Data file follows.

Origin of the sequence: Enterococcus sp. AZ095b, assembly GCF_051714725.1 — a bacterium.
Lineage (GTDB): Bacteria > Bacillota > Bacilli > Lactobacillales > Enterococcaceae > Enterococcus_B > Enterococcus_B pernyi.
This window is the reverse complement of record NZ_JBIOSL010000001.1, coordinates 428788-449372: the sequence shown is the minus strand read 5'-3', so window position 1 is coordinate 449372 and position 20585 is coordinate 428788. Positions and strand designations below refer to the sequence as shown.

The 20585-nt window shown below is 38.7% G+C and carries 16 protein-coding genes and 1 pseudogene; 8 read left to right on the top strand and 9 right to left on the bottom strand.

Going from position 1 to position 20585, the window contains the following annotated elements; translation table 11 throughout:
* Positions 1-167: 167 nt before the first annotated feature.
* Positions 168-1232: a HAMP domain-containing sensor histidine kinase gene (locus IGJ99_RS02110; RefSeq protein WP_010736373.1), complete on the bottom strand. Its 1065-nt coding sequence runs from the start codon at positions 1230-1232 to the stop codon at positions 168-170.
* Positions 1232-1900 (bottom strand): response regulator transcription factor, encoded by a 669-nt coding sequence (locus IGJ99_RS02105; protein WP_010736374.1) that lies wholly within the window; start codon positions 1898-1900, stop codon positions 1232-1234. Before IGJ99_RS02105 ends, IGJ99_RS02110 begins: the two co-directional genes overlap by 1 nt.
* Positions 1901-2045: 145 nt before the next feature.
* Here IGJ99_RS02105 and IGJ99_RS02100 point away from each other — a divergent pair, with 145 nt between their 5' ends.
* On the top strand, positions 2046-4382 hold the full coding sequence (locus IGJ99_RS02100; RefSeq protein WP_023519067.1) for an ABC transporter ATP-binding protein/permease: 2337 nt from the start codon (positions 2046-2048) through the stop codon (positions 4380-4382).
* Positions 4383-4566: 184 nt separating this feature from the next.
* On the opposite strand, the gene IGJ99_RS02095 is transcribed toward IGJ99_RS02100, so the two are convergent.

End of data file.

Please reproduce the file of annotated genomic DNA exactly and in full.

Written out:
Origin of the sequence: Enterococcus sp. AZ095b, assembly GCF_051714725.1 — a bacterium.
Lineage (GTDB): Bacteria > Bacillota > Bacilli > Lactobacillales > Enterococcaceae > Enterococcus_B > Enterococcus_B pernyi.
This window is the reverse complement of record NZ_JBIOSL010000001.1, coordinates 428788-449372: the sequence shown is the minus strand read 5'-3', so window position 1 is coordinate 449372 and position 20585 is coordinate 428788. Positions and strand designations below refer to the sequence as shown.

The 20585-nt window shown below is 38.7% G+C and carries 16 protein-coding genes and 1 pseudogene; 8 read left to right on the top strand and 9 right to left on the bottom strand.

Going from position 1 to position 20585, the window contains the following annotated elements; translation table 11 throughout:
* Positions 1-167: 167 nt before the first annotated feature.
* Positions 168-1232: a HAMP domain-containing sensor histidine kinase gene (locus IGJ99_RS02110; RefSeq protein WP_010736373.1), complete on the bottom strand. Its 1065-nt coding sequence runs from the start codon at positions 1230-1232 to the stop codon at positions 168-170.
* Positions 1232-1900 (bottom strand): response regulator transcription factor, encoded by a 669-nt coding sequence (locus IGJ99_RS02105; protein WP_010736374.1) that lies wholly within the window; start codon positions 1898-1900, stop codon positions 1232-1234. Before IGJ99_RS02105 ends, IGJ99_RS02110 begins: the two co-directional genes overlap by 1 nt.
* Positions 1901-2045: 145 nt before the next feature.
* Here IGJ99_RS02105 and IGJ99_RS02100 point away from each other — a divergent pair, with 145 nt between their 5' ends.
* On the top strand, positions 2046-4382 hold the full coding sequence (locus IGJ99_RS02100; RefSeq protein WP_023519067.1) for an ABC transporter ATP-binding protein/permease: 2337 nt from the start codon (positions 2046-2048) through the stop codon (positions 4380-4382).
* Positions 4383-4566: 184 nt separating this feature from the next.
* On the opposite strand, the gene IGJ99_RS02095 is transcribed toward IGJ99_RS02100, so the two are convergent.